So Long, Maxine


Maxine1                                     Saying good bye to Maxine is one of the hardest things I am having to do. For those of you who followed me in the beginning, Maxine lived across the street from me. Of course that is not her real name, but she acts so much and looks so much like the Maxine cartoon that I started calling her that.

She and her husband moved to a retirement community in early January. It is only about eleven miles down the road, but it may as well have been 100. I was feeling my worst and not doing much other than keeping doctors’ appointments and shopping for groceries. Driving that far if not medically necessary was too much of an effort.

Maxine is in her early 80s. Her husband is 93. He has been having health difficulties with his blood for many years. It affects his energy and his cognitive abilities. For a while he was doing quite well, but for the past couple of months he is once again going down hill. Maxine dotes on him like a mother hen. Such dedication among married couples is not exactly common.

They invited me to lunch about a week ago. It will probably be the last time I see them. They are now living in a lovely retirement community. Their’s is a two bedroom apartment on the first floor. I’m not sure what the age range is, but the diners all looked approximately the same age. I had looked into such communities within the last year, but I think I’ll wait about at least ten more years before I make that move.

Alice has intentionally lost about twenty pounds and is looking quite healthy. She seems more filled with energy now that she is not taking care of her big house. Of course with the energy she has, she has met and knows the name of almost everyone in the building. She introduced me to about twenty diners as her neighbor while I was there.

After lunch we went back to their apartment. Her husband was very tired so he excused himself to take a nap. She and I talked about ten minutes more before I headed down the road again. I never have felt at ease to talk in person. It is much easier for me to write.

I love Maxine and will miss her greatly. I never learned that to tell Maxine was to tell the entire neighborhood. She would just mention my affairs to a couple of her friends but she just knew they wouldn’t tell a soul!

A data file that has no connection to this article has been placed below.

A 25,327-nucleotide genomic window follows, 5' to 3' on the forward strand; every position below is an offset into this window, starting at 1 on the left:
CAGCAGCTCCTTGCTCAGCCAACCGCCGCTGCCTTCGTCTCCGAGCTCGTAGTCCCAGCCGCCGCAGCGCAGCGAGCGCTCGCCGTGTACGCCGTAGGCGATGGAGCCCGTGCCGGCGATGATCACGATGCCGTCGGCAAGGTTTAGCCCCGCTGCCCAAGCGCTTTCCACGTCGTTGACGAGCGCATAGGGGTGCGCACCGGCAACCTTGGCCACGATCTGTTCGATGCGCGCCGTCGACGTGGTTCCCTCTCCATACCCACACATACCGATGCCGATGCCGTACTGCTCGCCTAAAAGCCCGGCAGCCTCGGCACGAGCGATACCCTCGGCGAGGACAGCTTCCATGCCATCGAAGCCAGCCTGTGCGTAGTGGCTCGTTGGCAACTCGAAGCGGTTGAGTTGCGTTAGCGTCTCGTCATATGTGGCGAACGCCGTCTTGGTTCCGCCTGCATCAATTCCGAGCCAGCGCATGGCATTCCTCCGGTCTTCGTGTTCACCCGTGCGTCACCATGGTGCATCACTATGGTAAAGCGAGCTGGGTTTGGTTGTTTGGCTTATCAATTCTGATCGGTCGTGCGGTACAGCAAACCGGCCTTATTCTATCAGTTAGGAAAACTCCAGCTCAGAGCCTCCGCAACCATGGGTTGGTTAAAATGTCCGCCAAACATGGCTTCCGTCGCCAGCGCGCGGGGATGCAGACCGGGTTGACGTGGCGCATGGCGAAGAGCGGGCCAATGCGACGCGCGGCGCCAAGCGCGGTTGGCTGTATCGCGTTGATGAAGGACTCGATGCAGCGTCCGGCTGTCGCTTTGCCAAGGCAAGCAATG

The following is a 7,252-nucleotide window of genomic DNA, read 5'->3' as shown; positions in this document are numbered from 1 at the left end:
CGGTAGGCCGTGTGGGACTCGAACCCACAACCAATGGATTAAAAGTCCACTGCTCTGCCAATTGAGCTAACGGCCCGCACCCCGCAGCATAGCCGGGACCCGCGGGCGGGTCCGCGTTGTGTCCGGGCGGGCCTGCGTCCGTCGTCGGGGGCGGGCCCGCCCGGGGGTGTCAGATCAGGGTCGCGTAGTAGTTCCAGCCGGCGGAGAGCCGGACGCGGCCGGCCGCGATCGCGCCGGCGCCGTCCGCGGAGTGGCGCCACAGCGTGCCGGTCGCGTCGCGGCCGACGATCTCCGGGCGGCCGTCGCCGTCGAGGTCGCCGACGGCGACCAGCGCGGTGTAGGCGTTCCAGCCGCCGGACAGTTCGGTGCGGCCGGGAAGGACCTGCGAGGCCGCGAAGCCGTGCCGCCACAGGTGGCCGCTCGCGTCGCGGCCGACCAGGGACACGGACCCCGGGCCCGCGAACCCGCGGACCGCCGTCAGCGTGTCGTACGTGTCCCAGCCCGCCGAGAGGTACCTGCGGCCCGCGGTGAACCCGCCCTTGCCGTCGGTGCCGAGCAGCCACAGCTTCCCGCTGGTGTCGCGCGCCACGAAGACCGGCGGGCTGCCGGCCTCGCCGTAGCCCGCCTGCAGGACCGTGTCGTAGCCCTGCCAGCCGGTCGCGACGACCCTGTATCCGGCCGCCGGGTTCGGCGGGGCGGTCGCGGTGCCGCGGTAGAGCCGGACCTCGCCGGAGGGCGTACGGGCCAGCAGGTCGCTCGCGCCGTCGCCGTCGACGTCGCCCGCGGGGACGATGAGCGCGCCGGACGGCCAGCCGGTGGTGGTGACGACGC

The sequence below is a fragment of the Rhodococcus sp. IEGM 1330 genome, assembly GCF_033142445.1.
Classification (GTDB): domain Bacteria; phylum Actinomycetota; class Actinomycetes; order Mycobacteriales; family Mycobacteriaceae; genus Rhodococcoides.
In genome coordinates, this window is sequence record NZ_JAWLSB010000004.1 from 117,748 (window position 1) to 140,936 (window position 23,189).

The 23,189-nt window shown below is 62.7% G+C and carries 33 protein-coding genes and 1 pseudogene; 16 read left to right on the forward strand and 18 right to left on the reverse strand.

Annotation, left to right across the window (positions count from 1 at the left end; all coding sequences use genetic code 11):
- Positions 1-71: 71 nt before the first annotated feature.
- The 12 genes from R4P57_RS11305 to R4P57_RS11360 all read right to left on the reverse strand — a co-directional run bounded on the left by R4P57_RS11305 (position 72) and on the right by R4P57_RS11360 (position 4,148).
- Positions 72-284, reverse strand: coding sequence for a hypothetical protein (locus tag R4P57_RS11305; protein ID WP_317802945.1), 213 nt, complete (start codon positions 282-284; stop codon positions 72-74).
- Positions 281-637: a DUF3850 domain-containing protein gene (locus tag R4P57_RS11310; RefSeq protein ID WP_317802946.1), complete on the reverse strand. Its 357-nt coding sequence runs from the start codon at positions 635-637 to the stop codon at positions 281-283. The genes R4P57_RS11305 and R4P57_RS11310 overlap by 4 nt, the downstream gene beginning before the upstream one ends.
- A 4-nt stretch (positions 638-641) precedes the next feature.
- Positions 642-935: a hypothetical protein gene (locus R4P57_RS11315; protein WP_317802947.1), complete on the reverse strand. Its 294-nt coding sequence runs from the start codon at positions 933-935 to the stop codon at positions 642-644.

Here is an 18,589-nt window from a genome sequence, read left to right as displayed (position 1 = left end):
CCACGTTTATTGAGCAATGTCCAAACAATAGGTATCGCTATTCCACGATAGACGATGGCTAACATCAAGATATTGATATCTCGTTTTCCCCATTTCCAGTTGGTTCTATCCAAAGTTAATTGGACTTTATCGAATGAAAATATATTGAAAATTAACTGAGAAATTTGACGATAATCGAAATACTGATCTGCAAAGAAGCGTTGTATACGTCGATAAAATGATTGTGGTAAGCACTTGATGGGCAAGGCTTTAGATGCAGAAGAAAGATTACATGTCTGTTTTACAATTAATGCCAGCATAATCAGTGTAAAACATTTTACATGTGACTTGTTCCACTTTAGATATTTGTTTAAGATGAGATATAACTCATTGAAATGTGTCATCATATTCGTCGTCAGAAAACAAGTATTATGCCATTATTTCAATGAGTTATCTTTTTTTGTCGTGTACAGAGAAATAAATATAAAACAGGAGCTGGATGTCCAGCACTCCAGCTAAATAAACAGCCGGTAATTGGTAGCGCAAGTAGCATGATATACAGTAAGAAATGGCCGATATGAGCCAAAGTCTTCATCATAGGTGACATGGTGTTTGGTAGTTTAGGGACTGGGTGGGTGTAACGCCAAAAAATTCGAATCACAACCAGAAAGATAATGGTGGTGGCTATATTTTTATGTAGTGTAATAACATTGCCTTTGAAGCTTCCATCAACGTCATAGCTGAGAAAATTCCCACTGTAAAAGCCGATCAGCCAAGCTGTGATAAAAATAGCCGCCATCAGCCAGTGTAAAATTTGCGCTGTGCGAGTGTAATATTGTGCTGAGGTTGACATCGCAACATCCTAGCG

I don’t remember being especially that much taller than she, but when I hugged her good bye, her head came to my breast. I have no idea when she started shrinking. She certainly hasn’t stopped talking.

I will always think God put me in this neighborhood for a reason. My son was six when my ex left. Next door we had Grandma Annie and Grandpa John. John died when my son was in the first grade. Grandma Annie passed away when he was in middle school. The couple across the street from them and their daughter all died in the following years. Maxine was always there whenever I needed some help. She’d cook too much and bring over supper pretty frequently. Now Maxine and her husband have moved. I once stayed in this house because I didn’t want to leave the village that was helping to raise my son. Now my son has no desire to return and the village people who meant everything to me has gone.

I wish a Maxine on everyone at some point in their lives. She says she wants to get an IPad but that hasn’t happened yet. She refuses to touch her husband’s computer. I will probably not handwrite letters and she will probably not handwrite answers even if I do. I’m hoping the IPad, if she gets it, will keep us in contact. She always asked me questions that were very personal, she gave me advice I didn’t want, she was able to get more information out of my son than I ever was. She was special. She is the sister I wish I had rather than the one I got. She gave me a gift that few have given to me. She cared. Namaste. Attic Annie

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